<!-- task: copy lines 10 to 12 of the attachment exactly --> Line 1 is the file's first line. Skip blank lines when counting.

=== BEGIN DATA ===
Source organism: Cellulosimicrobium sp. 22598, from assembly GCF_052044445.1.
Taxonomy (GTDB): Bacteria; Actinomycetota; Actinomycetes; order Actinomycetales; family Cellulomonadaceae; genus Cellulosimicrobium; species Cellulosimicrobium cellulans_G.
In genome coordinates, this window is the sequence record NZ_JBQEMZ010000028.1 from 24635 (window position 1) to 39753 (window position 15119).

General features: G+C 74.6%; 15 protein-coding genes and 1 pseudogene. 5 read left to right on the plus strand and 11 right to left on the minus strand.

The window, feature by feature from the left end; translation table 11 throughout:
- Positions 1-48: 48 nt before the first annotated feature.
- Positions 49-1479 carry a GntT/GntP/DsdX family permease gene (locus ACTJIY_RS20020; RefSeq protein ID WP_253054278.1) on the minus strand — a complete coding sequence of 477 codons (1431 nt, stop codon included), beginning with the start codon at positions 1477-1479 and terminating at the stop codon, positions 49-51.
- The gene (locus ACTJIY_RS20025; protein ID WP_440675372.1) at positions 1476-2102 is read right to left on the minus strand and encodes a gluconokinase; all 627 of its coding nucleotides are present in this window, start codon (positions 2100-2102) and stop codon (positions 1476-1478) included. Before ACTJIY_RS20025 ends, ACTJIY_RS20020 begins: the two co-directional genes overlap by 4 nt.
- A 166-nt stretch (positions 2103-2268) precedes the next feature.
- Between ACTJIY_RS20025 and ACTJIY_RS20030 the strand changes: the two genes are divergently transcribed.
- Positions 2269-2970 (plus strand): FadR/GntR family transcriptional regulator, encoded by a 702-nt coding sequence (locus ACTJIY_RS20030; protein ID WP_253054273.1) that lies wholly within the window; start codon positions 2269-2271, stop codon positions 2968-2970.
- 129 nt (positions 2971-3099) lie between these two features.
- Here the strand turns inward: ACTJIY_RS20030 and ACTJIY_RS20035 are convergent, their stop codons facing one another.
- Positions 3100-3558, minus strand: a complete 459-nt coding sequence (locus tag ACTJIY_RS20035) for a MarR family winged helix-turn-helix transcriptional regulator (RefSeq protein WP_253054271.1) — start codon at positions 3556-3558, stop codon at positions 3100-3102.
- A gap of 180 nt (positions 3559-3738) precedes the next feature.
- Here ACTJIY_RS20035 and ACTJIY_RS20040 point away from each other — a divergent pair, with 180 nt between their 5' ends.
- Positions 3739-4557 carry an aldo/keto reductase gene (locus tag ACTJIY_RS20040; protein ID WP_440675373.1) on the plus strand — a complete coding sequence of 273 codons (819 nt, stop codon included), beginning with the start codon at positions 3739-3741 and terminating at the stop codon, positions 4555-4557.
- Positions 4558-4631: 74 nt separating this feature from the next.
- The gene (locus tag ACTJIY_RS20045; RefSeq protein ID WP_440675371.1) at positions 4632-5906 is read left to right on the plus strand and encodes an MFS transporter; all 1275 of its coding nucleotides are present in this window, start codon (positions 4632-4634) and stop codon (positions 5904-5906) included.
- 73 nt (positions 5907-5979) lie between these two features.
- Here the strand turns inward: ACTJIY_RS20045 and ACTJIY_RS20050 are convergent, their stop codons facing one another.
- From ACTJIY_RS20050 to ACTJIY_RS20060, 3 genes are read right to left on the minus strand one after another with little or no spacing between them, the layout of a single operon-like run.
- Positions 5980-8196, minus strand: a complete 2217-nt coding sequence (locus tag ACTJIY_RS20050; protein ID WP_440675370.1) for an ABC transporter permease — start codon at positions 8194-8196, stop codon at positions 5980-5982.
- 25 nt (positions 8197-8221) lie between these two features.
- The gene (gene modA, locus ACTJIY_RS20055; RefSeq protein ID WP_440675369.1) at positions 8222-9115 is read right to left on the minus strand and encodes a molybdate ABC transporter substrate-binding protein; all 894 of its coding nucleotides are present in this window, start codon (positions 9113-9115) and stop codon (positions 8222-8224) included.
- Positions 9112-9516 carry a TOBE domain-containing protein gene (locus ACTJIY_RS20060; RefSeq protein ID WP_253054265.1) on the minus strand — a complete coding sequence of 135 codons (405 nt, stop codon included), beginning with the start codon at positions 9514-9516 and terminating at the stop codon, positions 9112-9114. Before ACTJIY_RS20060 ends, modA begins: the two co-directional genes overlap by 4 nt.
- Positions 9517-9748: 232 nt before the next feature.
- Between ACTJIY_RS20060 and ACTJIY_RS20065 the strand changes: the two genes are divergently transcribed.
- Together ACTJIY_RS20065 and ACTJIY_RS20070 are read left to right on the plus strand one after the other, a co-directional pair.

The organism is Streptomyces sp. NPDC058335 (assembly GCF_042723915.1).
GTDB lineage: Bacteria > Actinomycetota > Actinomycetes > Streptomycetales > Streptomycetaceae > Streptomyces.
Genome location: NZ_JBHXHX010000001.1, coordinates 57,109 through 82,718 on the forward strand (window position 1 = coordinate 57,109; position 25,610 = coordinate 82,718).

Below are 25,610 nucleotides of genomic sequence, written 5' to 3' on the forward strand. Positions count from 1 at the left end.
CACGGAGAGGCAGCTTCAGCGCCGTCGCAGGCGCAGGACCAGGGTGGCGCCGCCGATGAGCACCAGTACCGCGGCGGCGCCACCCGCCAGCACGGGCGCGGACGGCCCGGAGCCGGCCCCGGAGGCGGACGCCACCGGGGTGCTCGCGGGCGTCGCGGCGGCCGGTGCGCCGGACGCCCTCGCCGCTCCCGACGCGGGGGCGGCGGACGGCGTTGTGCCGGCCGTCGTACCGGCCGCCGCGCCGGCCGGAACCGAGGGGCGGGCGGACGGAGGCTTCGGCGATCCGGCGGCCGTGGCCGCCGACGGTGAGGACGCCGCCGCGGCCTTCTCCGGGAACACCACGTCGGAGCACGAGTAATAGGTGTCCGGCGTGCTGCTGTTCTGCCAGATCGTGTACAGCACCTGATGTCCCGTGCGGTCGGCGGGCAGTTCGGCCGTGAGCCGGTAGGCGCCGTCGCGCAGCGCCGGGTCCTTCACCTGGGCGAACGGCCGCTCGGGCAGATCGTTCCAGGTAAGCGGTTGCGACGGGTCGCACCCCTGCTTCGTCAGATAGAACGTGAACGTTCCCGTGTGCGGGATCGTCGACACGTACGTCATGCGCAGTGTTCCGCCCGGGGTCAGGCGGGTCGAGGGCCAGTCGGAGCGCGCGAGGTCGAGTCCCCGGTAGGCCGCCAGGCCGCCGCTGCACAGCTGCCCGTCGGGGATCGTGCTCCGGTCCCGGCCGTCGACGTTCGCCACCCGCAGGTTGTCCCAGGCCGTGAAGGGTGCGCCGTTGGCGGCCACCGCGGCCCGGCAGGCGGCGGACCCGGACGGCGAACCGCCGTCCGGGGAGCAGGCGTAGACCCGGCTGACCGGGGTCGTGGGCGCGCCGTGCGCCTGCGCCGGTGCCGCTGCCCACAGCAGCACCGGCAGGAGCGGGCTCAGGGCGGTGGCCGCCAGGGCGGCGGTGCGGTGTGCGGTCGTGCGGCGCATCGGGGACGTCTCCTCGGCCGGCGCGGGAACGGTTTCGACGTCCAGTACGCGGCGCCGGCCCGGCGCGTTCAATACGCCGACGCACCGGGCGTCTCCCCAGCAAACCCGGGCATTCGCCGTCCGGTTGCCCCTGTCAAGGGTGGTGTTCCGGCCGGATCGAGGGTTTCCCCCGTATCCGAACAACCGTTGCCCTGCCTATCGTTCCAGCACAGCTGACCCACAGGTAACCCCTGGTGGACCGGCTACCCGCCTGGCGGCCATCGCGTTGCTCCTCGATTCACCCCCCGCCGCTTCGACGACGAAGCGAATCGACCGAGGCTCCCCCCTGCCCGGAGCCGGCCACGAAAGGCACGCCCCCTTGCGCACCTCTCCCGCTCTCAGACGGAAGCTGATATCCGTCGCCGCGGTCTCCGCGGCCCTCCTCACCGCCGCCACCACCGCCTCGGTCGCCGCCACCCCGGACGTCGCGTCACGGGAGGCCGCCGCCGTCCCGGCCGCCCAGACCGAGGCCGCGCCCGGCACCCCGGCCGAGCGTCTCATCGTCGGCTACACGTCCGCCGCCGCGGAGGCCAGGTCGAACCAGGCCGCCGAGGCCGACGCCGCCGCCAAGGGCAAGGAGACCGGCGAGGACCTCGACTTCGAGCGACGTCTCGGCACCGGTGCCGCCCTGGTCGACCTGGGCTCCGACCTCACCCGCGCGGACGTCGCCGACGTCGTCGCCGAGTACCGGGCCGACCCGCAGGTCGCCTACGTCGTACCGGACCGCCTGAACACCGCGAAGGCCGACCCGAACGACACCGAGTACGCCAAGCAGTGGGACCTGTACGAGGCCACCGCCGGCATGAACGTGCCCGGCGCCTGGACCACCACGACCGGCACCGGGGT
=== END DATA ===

- Between ACTJIY_RS20025 and ACTJIY_RS20030 the strand changes: the two genes are divergently transcribed.
- Positions 2269-2970 (plus strand): FadR/GntR family transcriptional regulator, encoded by a 702-nt coding sequence (locus ACTJIY_RS20030; protein ID WP_253054273.1) that lies wholly within the window; start codon positions 2269-2271, stop codon positions 2968-2970.
- 129 nt (positions 2971-3099) lie between these two features.